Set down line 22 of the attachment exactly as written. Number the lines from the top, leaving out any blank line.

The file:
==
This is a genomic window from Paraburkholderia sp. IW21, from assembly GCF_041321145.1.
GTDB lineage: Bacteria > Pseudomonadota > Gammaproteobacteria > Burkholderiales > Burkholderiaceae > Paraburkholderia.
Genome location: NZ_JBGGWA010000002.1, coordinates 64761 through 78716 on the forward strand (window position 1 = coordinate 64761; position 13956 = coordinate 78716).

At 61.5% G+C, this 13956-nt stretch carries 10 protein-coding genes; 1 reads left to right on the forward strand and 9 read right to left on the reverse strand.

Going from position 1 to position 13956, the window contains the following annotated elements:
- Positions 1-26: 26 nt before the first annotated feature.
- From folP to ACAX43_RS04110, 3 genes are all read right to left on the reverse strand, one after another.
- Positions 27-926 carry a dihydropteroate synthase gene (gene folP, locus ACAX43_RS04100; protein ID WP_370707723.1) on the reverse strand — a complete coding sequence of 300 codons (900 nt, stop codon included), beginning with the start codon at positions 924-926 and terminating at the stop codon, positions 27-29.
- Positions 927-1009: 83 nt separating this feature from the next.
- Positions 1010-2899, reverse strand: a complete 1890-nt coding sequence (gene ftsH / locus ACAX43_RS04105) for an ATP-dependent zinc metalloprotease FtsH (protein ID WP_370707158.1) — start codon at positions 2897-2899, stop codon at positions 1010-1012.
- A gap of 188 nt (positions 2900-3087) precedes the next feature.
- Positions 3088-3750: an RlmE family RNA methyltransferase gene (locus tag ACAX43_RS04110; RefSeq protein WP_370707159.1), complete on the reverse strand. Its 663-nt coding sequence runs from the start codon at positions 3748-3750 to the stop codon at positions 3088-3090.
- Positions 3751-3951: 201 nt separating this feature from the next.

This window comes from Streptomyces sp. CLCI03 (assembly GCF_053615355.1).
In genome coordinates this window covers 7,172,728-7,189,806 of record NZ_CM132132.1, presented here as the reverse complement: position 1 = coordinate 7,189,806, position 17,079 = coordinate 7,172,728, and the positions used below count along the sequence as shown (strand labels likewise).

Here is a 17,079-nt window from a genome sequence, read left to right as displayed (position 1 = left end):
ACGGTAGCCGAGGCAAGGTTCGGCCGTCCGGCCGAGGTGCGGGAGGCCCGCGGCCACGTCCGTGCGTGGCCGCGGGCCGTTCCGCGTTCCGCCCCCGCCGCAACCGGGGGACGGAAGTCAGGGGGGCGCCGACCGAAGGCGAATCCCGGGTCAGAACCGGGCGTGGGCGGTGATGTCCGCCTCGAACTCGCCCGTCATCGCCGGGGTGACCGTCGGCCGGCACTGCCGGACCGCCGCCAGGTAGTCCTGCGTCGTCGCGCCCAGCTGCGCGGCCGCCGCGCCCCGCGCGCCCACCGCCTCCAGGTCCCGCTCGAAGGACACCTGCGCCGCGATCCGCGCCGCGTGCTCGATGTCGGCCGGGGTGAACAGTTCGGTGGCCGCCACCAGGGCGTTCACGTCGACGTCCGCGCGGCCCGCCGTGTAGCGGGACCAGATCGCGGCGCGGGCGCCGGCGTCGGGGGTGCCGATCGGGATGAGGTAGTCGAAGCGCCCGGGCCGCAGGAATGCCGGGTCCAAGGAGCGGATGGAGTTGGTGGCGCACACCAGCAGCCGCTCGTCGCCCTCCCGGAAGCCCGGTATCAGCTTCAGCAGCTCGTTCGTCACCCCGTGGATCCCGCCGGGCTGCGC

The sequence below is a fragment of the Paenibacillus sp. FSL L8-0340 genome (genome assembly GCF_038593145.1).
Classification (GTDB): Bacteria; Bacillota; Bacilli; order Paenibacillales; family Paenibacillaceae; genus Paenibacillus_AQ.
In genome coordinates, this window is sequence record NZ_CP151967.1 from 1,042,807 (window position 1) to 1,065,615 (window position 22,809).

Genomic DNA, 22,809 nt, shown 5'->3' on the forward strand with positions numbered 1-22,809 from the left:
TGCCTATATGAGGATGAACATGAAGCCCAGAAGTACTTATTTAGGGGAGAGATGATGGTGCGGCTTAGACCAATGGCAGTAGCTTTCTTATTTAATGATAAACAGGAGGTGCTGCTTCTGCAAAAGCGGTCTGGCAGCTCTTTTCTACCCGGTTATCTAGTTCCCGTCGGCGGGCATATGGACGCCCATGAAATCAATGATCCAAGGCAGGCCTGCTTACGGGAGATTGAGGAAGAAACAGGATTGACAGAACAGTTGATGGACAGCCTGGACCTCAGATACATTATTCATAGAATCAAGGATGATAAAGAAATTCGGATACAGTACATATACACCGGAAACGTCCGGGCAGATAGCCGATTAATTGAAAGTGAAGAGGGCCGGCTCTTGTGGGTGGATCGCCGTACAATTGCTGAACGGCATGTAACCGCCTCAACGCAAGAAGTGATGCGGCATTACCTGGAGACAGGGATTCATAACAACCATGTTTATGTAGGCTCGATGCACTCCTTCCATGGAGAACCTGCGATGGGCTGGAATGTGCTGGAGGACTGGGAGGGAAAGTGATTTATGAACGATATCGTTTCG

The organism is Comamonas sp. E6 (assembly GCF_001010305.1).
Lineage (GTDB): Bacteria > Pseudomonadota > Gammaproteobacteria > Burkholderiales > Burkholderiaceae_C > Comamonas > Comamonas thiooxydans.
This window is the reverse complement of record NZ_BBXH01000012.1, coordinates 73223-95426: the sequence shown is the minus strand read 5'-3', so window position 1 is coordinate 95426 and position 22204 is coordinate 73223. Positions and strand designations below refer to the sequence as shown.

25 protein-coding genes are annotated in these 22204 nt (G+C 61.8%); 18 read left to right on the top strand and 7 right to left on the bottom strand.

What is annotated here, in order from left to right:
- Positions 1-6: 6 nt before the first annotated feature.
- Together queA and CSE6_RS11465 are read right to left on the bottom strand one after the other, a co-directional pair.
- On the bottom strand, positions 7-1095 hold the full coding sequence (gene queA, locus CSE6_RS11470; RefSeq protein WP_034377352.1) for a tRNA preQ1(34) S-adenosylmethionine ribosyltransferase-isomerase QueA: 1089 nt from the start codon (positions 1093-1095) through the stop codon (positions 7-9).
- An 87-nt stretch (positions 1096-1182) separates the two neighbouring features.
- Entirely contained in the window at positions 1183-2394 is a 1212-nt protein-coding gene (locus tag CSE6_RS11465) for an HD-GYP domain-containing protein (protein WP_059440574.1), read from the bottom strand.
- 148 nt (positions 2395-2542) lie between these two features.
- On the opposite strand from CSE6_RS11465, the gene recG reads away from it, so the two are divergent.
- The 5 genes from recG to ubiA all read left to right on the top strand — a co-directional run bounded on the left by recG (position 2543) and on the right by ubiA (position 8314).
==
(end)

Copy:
TGCCTATATGAGGATGAACATGAAGCCCAGAAGTACTTATTTAGGGGAGAGATGATGGTGCGGCTTAGACCAATGGCAGTAGCTTTCTTATTTAATGATAAACAGGAGGTGCTGCTTCTGCAAAAGCGGTCTGGCAGCTCTTTTCTACCCGGTTATCTAGTTCCCGTCGGCGGGCATATGGACGCCCATGAAATCAATGATCCAAGGCAGGCCTGCTTACGGGAGATTGAGGAAGAAACAGGATTGACAGAACAGTTGATGGACAGCCTGGACCTCAGATACATTATTCATAGAATCAAGGATGATAAAGAAATTCGGATACAGTACATATACACCGGAAACGTCCGGGCAGATAGCCGATTAATTGAAAGTGAAGAGGGCCGGCTCTTGTGGGTGGATCGCCGTACAATTGCTGAACGGCATGTAACCGCCTCAACGCAAGAAGTGATGCGGCATTACCTGGAGACAGGGATTCATAACAACCATGTTTATGTAGGCTCGATGCACTCCTTCCATGGAGAACCTGCGATGGGCTGGAATGTGCTGGAGGACTGGGAGGGAAAGTGATTTATGAACGATATCGTTTCG